( Portage- WI ) On Thursday May 1st, local Portage police received a call to investigate a suspicious man sitting in front of Gorsuch Insurance Agency in downtown Portage. Gregory L. Weisensel, 40, was listening to his headphones on a stoop in front of the office when police arrived. Police where called because Melissa Henning was concerned for her safety and that Weisensel was “rocking back and forth, really agitated and kept looking over his shoulder”.
Henning told the Portage Daily Register that “I was very uncomfortable and I did not call the police. I called the landlord because I knew she was coming to get the rent checks because it was the first of the month. I asked her when she was coming, told her there was someone out there and I was uncomfortable and just wanted to see where she was at,” Henning said.
Shortly after, Henning received a call from owner John Gorsuch letting her know that Weisensel was not a threat, however the landlord had already called police. Gorsuch drove past his business a few minutes prior and recognized Weisensel. When police arrived, they assaulted him for not providing his ID.
Baraboo resident Ryan Novander recorded the incident.
“It was sprinkling outside, wasn’t very bad, but this gentleman was obviously sitting there to get out of the rain while he waited for a bus to go see his mom in Madison is what I later found out,” Novander said. “Upon sitting there I noticed a Portage Police Department squad car pull up, an officer gets out of his vehicle, makes contact, sits there and talks to him for about a minute or two. Greg appears to stand up and appeared to try and walk away at that moment. Greg was then grabbed very violently, which I did not catch on video which is the reason I did start to record the video, and then he was slammed up against the wall.”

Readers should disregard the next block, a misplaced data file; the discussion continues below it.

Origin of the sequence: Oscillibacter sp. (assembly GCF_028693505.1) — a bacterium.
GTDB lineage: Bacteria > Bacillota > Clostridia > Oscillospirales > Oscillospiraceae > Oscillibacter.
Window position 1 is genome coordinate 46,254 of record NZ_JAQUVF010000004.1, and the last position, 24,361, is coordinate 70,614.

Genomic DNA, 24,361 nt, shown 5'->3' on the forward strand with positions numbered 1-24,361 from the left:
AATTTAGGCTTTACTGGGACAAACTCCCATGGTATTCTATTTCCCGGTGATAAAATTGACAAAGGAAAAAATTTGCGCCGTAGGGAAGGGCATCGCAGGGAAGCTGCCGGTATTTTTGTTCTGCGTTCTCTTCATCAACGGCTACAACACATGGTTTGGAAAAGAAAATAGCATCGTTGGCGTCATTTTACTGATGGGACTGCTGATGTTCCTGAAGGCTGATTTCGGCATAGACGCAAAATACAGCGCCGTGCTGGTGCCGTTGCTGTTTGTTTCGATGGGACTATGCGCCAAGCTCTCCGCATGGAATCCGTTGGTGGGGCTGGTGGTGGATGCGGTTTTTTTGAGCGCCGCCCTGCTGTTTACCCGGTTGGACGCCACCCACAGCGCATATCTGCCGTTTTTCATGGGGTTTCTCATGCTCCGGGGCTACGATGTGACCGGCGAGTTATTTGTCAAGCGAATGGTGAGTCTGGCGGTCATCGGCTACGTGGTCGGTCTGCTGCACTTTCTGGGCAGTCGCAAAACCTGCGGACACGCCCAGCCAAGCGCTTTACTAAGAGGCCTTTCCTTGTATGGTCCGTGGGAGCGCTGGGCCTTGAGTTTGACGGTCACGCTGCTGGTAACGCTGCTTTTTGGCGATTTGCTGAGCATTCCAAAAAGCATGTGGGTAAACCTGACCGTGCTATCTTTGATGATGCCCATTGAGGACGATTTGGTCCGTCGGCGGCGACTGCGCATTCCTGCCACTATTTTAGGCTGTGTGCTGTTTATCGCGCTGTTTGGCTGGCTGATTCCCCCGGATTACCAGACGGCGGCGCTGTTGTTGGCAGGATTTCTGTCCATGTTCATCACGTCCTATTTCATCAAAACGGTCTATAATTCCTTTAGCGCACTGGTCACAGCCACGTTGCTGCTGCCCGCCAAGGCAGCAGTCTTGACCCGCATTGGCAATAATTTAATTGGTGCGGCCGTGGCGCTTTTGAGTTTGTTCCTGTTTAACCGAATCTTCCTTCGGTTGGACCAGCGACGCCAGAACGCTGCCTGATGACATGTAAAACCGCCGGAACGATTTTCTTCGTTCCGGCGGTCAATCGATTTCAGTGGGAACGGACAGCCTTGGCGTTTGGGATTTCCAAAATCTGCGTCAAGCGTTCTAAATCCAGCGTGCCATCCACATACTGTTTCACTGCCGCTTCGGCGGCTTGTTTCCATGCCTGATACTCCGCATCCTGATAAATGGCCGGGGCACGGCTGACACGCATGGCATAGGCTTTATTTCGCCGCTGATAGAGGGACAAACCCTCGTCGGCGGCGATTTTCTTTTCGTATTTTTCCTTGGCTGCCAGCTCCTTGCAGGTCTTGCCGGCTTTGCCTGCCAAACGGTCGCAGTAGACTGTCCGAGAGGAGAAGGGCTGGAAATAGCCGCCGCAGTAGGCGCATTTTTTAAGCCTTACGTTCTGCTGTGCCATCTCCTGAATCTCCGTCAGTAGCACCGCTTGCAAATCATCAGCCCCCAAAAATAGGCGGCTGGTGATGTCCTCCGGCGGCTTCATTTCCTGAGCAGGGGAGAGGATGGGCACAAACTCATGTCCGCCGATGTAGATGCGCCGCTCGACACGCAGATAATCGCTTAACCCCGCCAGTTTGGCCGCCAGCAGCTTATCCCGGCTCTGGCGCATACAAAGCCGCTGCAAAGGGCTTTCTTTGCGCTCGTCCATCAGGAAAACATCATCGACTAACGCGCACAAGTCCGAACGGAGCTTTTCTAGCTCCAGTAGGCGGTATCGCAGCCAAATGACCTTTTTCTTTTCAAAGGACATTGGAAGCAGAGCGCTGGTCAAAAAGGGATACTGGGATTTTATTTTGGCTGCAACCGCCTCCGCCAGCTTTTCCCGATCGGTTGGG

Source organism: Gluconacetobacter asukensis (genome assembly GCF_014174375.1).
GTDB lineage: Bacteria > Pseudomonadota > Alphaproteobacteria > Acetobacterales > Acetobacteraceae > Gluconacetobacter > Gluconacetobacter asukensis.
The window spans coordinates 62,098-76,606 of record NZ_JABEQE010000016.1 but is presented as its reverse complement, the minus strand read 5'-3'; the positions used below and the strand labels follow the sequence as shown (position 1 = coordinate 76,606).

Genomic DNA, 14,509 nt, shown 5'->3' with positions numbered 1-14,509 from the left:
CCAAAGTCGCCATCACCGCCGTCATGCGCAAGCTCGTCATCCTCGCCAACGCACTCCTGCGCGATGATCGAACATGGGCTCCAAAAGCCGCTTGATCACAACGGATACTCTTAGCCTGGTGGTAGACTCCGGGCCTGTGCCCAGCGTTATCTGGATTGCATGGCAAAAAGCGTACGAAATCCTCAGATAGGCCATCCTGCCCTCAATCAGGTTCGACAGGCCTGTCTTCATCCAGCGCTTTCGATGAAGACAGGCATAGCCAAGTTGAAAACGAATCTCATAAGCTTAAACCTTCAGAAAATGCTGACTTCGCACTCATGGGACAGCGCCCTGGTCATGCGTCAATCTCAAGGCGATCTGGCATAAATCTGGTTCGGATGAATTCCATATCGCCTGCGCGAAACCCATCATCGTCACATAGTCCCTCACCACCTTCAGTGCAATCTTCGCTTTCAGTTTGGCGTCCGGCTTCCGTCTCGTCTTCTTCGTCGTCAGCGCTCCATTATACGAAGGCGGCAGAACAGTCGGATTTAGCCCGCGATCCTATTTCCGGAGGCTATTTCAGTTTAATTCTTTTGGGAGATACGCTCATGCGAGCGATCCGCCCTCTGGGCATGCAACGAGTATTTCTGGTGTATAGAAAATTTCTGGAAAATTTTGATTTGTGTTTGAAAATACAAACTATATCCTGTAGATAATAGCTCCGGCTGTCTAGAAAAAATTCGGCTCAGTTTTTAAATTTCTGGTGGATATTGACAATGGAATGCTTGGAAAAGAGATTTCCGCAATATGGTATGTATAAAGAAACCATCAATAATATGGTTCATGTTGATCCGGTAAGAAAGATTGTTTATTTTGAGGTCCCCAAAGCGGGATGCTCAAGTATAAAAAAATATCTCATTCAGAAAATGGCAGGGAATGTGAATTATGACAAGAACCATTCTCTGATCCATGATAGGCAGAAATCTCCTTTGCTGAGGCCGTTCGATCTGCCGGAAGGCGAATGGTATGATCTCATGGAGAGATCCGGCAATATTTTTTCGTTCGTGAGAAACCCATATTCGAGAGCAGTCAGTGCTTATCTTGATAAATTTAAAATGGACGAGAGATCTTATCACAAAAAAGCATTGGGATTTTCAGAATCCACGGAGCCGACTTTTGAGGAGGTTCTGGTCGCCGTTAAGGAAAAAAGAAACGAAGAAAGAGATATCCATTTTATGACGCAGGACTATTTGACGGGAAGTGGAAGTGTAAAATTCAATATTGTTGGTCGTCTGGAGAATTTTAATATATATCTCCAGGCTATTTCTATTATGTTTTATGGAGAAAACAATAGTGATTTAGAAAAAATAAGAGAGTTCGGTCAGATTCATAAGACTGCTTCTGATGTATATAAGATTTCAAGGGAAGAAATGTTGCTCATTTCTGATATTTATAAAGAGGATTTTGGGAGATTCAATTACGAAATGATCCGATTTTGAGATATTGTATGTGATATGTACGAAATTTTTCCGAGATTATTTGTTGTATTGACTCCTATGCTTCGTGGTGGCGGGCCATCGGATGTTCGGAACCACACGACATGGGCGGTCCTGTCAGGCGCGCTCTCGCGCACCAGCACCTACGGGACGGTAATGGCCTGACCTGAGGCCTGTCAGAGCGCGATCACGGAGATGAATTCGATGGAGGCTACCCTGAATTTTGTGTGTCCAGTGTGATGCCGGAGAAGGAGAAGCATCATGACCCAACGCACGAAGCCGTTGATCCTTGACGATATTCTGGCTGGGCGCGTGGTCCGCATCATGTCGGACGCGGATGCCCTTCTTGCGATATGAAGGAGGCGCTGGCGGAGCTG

Novander said he rolled up his window, began to tape and yelled “hey” at the police to catch their attention.
“It went from there and was absolutely disgusting,” he said.
Portage Police Chief Ken Manthey said “if there’s a safety concern then the officers need the full name of the individual to make sure there are no active warrants or bond violations.”
“He was obstructing justice by not providing the officer with the necessary information,” Manthey said. “You can see by watching those videos the officers were very patient with him and kept telling him they wanted him to cooperate. The video tape does not show what happened at the beginning … every day we are put in very difficult situations dealing with people — whether a mental disorder, intoxicated or suicidal — and we have a very difficult job to do.”
Novander expressed that he did not feel threatened by Weisensel, but that the officers are a threat to the community if they treat someone with a disability in such a manner.
“I’m not done pushing it … I’m really pushing for a public apology, his obstruction of justice ticket to be dropped … morality is doing what is right regardless of what you’re told and obedience is doing what you’re told regardless of what is right and they are clearly following obedience and not morality,” Novander said.